Bite size egg lunches


So, another aspect of the Missus' health is the fact that she has Myalgic Encephalomyelitis, commonly referred to as chronic fatigue syndrome. This creates some very specific challenges in both our lives. Having ME makes even the smallest daily chores immensely tiering. At this point, we don't live together, so the amount I can help her is limited by that fact. At the same time, she needs so much personal, alone, and quiet time that living together just would be too tiering. So, we try to find solutions where I can help. I come over and cook in the weekends, and on sundays I'll usually try make enough food to last to the middle of the week. Both for lunch and dinner.


Unfortunately, I can't always be there to help. Sometimes my schedule just won't open up for me to actually do alot. So I've been trying to devise foods that can be handy for her when myself or her mother just don't have the opportunity to help  her out. I saw this pinned post on pinterest that just was a brilliant idea, and I thought "This might be a way to make an easy lunch for her!".

So, I spent about one hour in the kitchen making mini omelettes in silicone muffin liners. These can then be frozen for up to 6 months. Anything I put in the recipe here, really just is for guidance. You can put anything you want and like in them really. Make them exactly what you like, that's the beauty. Use fresh produce, and you'll have good healthy small meals! Heat them either in a frying pan on medium heat with a lid on, in the oven on 200 degrees celcius for about 10  minutes, or in the microwave.


Bite size egg lunches

6 eggs
6 spoons water
2 tomatoes
5 mushrooms
1 bell pepper
broccoli
chopped spinach
chopped parsley
chopped basil

cured ham
bacon
smoked chicken
smoked salmon

Wash all your produce properly, you don't want dirt or pesitcides in your food! Slice the tomatoes and mushrooms in slices, not cubes. Place these in the bottom of the liners, that'll make it easier to unstick the omlettes from the liners later. And they create a nice base. Either use just a mushroom or just a tomato, or both if you like. Then start chucking in whatever you want into the liners. Don't overfill them with produce though, remember that the eggs go in there too! I like making sure that there are different combinations, that way each time you eat one, you won't be eating the same thing every time. And I don't like mixing the meats, one type of meat per liner.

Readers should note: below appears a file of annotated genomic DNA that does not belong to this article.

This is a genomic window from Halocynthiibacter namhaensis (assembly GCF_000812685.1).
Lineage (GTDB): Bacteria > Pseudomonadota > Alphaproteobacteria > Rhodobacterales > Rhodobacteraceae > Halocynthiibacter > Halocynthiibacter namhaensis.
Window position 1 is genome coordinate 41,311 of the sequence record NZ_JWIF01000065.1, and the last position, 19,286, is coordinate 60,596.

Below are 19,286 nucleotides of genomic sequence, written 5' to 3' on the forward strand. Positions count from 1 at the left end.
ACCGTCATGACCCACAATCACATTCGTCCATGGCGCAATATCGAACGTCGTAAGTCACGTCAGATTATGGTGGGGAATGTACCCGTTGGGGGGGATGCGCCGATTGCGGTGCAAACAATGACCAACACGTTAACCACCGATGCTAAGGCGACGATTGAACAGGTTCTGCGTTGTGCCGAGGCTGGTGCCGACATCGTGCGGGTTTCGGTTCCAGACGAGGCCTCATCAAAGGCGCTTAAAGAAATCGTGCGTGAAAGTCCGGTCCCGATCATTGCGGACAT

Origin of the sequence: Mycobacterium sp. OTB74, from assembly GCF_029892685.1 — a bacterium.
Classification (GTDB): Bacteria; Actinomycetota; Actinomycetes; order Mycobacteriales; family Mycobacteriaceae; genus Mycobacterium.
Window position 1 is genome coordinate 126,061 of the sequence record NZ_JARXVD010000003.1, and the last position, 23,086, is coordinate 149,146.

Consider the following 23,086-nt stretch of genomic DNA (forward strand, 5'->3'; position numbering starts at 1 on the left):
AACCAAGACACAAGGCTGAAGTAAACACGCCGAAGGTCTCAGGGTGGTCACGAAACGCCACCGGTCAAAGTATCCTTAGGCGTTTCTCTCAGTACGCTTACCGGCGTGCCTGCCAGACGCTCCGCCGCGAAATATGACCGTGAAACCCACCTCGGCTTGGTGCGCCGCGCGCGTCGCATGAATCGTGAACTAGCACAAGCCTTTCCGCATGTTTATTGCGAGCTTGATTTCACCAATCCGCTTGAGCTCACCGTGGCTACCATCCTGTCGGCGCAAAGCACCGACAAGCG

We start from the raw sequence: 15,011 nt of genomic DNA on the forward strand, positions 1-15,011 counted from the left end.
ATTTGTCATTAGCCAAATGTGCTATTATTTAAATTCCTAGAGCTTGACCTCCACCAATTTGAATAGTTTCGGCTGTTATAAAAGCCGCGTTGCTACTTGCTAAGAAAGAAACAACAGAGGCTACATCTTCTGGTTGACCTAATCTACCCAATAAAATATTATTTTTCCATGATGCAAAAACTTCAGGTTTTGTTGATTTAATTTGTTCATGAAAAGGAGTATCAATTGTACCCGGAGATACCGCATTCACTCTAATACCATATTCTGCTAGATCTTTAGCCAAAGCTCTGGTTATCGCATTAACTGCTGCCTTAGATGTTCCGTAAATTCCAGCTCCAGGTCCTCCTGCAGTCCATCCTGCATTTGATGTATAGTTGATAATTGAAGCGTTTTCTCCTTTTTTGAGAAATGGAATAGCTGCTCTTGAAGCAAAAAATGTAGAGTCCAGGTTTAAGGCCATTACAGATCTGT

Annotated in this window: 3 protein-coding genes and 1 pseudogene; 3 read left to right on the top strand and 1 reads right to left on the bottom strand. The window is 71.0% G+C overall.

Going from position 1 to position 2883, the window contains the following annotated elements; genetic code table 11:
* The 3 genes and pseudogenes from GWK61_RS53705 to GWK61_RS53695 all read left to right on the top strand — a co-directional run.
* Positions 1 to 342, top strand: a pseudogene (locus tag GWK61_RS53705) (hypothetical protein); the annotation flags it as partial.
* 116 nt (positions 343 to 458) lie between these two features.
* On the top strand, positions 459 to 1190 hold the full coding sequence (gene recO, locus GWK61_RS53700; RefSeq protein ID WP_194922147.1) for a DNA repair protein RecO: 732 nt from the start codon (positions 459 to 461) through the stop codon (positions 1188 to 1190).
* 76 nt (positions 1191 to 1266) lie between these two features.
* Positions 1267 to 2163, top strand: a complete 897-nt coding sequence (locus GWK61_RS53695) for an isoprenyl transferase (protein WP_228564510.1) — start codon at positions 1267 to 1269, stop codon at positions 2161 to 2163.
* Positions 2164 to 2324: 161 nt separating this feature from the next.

Beat together the eggs and water, with some salt. But don't over do it with the beating like I did here! I was chopping up the produce and forgot to glance over at the mixer, so they became WAY too fluffy. The batter shouldn't change colour or get to much air in it. The batter will rise in the oven if beating correctly. Mine defluffed instead, which wasn't too nice. I baked them in a preheated oven (200 degrees celcius) for about 20 minutes. Let them cool in the liners, and take them out by overturning them and tapping the bottom for them to release. Let them cool further before placing the in the freezer. Be sure they don't touch too much, they will freeze together! If you freeze them for 30 minutes on a plate (with a baking sheet underneath so they don't freeze to the plate), you can then place them in a plastic bag. The outsides will have frozen enough to not make the stick together even if they weren't frozen through and through. 






Cooked and overturned omelettes. 
Since I was already in the kitchen making food, I thought I might as well make some more! So I placed bacon/ham/chicken in the bottom of various liners, and cracked an egg into each of them. Then I baked them in the oven for about 20  minutes. This will not cook the yolk through and through, it will be soft in the center. So be careful when taking them out of the liners when cooled, you cannot overturn and tap the bottom, it will break the yolk. So here, it's better to carefully loosen the edges of the liners from the eggs, and then turn the liners inside out. Alternatively, you can freeze them while in the liners and then remove the liners when they are frozen. Since silicone doesn't freeze, the liners will still  be easily removed.




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